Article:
Saturday, July 18, 2009

The Dream Condo – Which May Remain Just That ... a Dream

Anyone who is familiar with Toronto knows it to be a world class city, compared with the top urban centres around the world. Any such person would also know that the Bloor and Yonge intersection, (although not truly the downtown as per the original Toronto municipality) is the epicentre of activity. Mainly because the only two subway lines intersect underground at this point and this happens on the world’s longest street, our very own Yonge Street.

So when the Bazis International’s hotel and retail development project was unveiled at 1 Bloor Street, it was touted to be the most prestigious address to be at, rivalling the Donald Trump’s project a few blocks away. Boasting of its five star lifestyle and luxurious residences, it promised stunning architecture, which now may never become a reality.

Gary Berman, whose consortium lent money for the 1 Bloor project stated that “The loan has been in an almost constant state of default since December 2008”. On Monday, the lenders are going to ask a court to put the Kazakhstan backed project into receivership and sell the now vacant land.

This may not be the only project in this situation. The obvious answer is the world economy, sub-prime loans, bank troubles, etc. etc. However, there is more to the story than what’s obvious.

Anyone who followed the project when it was released knows that buyers paid students by the hour to stand in line for days and nights as place holders, so that when the sales office opened, they could be the first to buy their dream unit in the building. This despite the fact that the per square foot price of the units in this building were significantly high to begin with. Some families even moved into hotels next door to take turns in the line. These were not just ordinary buyers but also savvy investors and REALTORS® alike.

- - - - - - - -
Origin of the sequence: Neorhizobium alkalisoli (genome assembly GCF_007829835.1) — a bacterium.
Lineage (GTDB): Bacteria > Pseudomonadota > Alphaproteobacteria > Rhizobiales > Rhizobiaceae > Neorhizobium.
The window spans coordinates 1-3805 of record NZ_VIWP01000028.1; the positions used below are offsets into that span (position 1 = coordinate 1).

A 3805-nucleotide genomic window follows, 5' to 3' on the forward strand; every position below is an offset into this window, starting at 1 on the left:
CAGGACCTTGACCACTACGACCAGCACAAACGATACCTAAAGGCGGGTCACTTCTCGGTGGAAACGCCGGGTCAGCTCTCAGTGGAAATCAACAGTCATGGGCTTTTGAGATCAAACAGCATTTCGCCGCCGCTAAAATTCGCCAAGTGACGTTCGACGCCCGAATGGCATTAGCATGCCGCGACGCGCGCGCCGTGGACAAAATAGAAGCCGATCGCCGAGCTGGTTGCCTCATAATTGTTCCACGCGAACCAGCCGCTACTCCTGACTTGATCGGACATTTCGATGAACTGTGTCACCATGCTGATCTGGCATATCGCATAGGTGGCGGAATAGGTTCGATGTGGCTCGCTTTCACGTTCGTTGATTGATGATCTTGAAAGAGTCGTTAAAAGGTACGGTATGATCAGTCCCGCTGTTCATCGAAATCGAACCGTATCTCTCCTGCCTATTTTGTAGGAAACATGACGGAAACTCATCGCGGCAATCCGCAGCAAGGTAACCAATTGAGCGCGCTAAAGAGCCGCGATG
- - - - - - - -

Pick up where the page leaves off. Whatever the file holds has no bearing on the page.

Can this kind of over inflated buying frenzy be justified? No sane decision can come from such over-pressured situation. People who have units in this and other buildings are now been told that their deposits may be returned.

Even if the property is being bought to live in, there is always an investment component. At the end a buyer should always consider how the purchase would fit into their lifestyle and their financial portfolio. With that being said, one needs to remove the pressure from the situation and analyse the project and the corresponding decision in a calm rationale manner. Does this mean that we should pass up on these high profile projects? Absolutely not. The answer is to involve a professional. Who better to come to your rescue than your trusted REALTOR®? Not only, a REALTOR® knows better from experience, he or she is also emotionally removed from the decision and hence can serve to be the voice of reason. REALTORS® who themselves are the buyers should consult with fellow professionals. Personally, I can think of six other ideas were the deposit money could have been better off rather than being tied in a low interest or worse yet, no interest situation.


condo Philippines said...

My dream condo is just remain a dream because I can't afford to buy it. I just buy a home for my family.

Deirdre Gonzales

Anonymous said...

Financial hardship is a real and present challenge with owning any real property. Financial institutions came out with the solution of 0% financing, however this can lead to a “negative mortgage” in the event of a price drop i.e. owing more than the property is worth. Canada has one of the world’s safest lending systems. One can certainly own a property but the very minimum requirement is a 5% of the purchase price as the down payment and a good credit.